Ribbon tattoo reminds freshman of grandmother

Lilli Hime

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Upon first glance, a ribbon may appear as no more than a girly whimsical tattoo.  However, for freshman Jordan Welch, the design symbolizes so much more.  The design engraved on her and her mom’s right wrist is in memory of the student’s late grandmother and the close bond they shared.  She explains the story behind why she chose a bow.

“When I was little, I wouldn’t wear anything unless it had a bow on it.  So, (my grandma) made a gallon-sized bag of little mini bows and sewed them on all of my clothing. So, that was just something that always reminded me of her growing up…  So, now I always have my bow on me.”

Welch’s grandmother passed away her freshman year in high school and, soon after, the mother-daughter duo conceded on the idea of a bow tattoo for both of them to honor her memory.  They reached this decision because of their mutual desire for tattoos.  However, as the student sees herself as an astute planner, it wasn’t until three thoughtful years later that they finally went down to Sixth Street, seeking a family friend who was a tattoo artist to do the piece.  Welch describes the nerve-racking experience.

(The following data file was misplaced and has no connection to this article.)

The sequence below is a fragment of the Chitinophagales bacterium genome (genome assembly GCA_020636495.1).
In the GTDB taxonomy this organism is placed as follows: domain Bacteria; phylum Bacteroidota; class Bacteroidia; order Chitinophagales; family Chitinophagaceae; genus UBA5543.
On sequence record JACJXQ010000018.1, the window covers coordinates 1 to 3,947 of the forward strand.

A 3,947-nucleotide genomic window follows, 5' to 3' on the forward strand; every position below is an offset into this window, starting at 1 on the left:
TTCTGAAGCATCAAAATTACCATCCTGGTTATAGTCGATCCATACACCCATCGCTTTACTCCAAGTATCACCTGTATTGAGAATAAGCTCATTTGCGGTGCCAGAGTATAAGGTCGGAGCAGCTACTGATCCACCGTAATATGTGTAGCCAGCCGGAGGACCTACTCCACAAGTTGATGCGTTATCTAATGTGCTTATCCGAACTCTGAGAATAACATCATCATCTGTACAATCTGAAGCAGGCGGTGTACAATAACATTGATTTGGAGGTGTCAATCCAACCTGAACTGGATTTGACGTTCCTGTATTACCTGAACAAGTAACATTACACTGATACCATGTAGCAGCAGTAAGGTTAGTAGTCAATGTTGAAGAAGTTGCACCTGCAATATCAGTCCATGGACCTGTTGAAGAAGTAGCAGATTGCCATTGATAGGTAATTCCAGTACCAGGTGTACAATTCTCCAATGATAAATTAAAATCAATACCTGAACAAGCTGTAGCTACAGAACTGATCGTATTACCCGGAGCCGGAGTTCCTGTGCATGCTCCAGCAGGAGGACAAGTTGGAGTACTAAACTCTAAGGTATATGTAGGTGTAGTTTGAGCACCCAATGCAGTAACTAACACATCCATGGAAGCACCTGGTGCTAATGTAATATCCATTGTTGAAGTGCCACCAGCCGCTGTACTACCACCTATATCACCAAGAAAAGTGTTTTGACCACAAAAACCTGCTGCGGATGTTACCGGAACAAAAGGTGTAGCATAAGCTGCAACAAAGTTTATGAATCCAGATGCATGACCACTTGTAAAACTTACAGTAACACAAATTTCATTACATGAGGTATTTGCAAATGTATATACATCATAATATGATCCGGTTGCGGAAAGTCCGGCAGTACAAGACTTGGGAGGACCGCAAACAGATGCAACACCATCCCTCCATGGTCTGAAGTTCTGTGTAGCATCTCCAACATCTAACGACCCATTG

“The place was sketch-looking.  You open the door, and it’s a really steep staircase and you go all the way up, and it’s a dimly lit area with big couches and things, and you go into the guy’s room, and it’s all graffiti and spray paint, and it’s really cool.”

Welch described the infamous pain of getting her tattoo with a smile and a laugh, making light of her anxiety before hand. She felt most nervous as the tattoo artist was cleaning her skin, but when the actual process began, it proved to be surprisingly anticlimactic. 

“He starts (drawing the tattoo) and I was like, ‘Oh, okay. I can deal with that.’ So, it wasn’t a bad pain, just sort of annoying. I was more scared than I should have been.”

 The process of caring for the tattoo after was facilitated by the helpfulness of the tattoo artist, who wrapped the bow in saran wrap to stay for the next hour and told her later to compress it with a hot rag to withdraw the toxins. 

Upon the question of getting any more tattoos, Welch eagerly confirms that she eventually will get more.  Following a common phenomenon, she describes tattoos as addicting but assumes she won’t know what she wants, let alone get another, until another three years.

“I know that I want (more) but I don’t know what they would be. I have a Pinterest board dedicated to tattoo ideas. I like more of the feminine tattoos and I wouldn’t want a big piece. I’d probably want the small pieces.”

For now, the bow on Welch’s wrist serves as a perfect first tattoo and connection to her mother and grandmother.

Follow Lilli on Twitter @WWLD219​